A Different Perspective on Russian Adoption

posted by Dr. James G. Hood
Monday, May 3, 2010

From Horror to Happy Ending:
Russian girl survives awful first adoption to find love in a new home
by Jeb Phillips

Source: The Columbus Dispatch

April 26, 2010

These are the facts in the murder of 3-year-old Liam Thompson:
Gary and Amy Thompson of the Far West Side traveled to eastern Russia in April 2003 to adopt a little girl and a little boy. They already had two biological children – one together, another from Amy’s first marriage – and wanted to expand their family.

By summer, the Thompsons were sick of the adopted kids, according to a diary that Amy kept. Even though they weren’t biological siblings, Amy wrote of them as a pair. Liam had a cleft lip and palate that had been badly repaired in Russia. Amy wrote that she felt nothing but indifference toward the girl.

She and her husband had considered getting rid of the adopted children “like dogs in a pound,” she wrote.

On Oct. 11, 2003, Gary put Liam into a 140-degree bath and held him there while he struggled. Amy, a licensed practical nurse, was at work at a nursing home. The Thompsons never took Liam to a doctor or a hospital for his severe burns.

During the next five days, as the boy’s skin peeled off, Gary kept Liam on a mattress in the basement. He died on Oct. 16, his third birthday.

Gary Thompson, now 38, pleaded guilty to murder and was sentenced to 15 years to life in prison. Amy Thompson, now 39, pleaded guilty to involuntary manslaughter and endangering children and was sentenced to 14 years.

The older of Amy’s biological children went to a foster family. The younger went with relatives. But there was a little Russian girl in that household, too, the one adopted with Liam.

The girl’s name never became public in all of the media coverage of the case. Investigators said she wasn’t abused, but the Thompsons had neglected her. She was small and weak. Columbus homicide detective Patrick Dorn, who handled the case, remembered her as “abnormally withdrawn.”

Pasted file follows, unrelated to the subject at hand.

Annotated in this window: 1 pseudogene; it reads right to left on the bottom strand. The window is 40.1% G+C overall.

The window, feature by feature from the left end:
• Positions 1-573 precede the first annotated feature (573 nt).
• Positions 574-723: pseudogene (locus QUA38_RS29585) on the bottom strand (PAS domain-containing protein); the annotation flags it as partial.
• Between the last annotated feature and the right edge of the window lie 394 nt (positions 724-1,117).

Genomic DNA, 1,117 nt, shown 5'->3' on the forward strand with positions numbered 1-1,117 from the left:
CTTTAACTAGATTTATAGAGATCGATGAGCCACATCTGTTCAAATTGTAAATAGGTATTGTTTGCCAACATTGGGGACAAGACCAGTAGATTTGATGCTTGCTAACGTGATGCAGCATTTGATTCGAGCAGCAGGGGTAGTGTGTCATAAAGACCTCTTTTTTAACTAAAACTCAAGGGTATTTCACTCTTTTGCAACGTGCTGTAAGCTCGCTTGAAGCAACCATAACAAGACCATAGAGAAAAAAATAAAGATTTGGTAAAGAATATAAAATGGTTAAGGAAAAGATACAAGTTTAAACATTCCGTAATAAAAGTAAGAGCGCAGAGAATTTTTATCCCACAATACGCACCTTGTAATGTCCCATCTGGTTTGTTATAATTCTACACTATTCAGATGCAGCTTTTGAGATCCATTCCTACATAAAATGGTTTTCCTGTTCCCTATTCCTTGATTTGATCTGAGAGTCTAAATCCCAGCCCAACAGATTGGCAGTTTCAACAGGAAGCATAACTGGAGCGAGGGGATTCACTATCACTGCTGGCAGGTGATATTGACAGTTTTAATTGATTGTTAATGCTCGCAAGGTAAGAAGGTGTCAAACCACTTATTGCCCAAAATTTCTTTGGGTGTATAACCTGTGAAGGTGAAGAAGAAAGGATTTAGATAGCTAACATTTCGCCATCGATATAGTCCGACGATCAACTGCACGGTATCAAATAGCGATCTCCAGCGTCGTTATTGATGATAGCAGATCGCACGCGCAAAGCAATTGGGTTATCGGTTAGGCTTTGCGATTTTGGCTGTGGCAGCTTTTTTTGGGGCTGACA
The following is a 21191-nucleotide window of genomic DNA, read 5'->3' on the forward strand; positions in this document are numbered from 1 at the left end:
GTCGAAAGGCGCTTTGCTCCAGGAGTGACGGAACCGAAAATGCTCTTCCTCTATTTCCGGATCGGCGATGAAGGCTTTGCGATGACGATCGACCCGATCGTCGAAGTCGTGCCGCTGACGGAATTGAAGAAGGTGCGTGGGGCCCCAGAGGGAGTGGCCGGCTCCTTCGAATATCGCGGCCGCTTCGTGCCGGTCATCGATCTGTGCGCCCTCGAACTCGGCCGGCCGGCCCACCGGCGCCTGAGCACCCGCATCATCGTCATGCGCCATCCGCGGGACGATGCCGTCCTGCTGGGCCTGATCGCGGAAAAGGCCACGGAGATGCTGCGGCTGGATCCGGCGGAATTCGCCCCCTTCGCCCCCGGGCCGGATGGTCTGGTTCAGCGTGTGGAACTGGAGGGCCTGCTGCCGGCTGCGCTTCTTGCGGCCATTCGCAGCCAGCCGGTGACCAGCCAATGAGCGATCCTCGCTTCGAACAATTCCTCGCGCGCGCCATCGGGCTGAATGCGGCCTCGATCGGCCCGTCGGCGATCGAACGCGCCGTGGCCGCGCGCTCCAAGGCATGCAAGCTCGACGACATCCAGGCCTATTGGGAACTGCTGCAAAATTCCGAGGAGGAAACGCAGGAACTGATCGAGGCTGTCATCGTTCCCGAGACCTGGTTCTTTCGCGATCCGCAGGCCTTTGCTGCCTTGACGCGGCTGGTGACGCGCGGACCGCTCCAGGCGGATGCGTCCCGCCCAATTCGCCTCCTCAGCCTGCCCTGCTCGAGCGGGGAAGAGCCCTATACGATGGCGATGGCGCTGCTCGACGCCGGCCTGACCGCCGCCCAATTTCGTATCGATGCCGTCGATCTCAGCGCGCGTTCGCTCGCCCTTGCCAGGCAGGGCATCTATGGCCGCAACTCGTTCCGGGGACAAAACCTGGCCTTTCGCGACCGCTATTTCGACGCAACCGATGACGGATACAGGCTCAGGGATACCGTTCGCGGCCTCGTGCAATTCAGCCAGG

Her name – once Irina Alexandrovna Pavlova, then Irina Thompson – is now Irina Elizabeth Jean Palmer. She’s 10 years old and is so strong that she can push herself up from a headstand to a handstand. She’ll let you feel her biceps, just for extra proof.

Pink is her favorite color. She wants to be a veterinarian or a zookeeper. She once ate five clementine oranges in a single sitting. She likes Taylor Swift.

“And Justin Bieber,” says her sister Cache Palmer, 9.

“And Miley Cyrus,” says her other sister, Jessica Palmer, also 9.

The Palmer girls are not about to let one sister talk without chiming in. While Irina answered questions on Wednesday evening about her favorite sports – lacrosse and gymnastics – Cache left the room for a minute and then reported that the girls have 32 trophies among them. Jessica said one of her trophies is the shiniest.

Don and Nadine Palmer already had adopted Jessica and were foster parents to Cache when Irina arrived at their Powell home in November 2003. Liam had died about three weeks earlier. Irina was about to turn 4.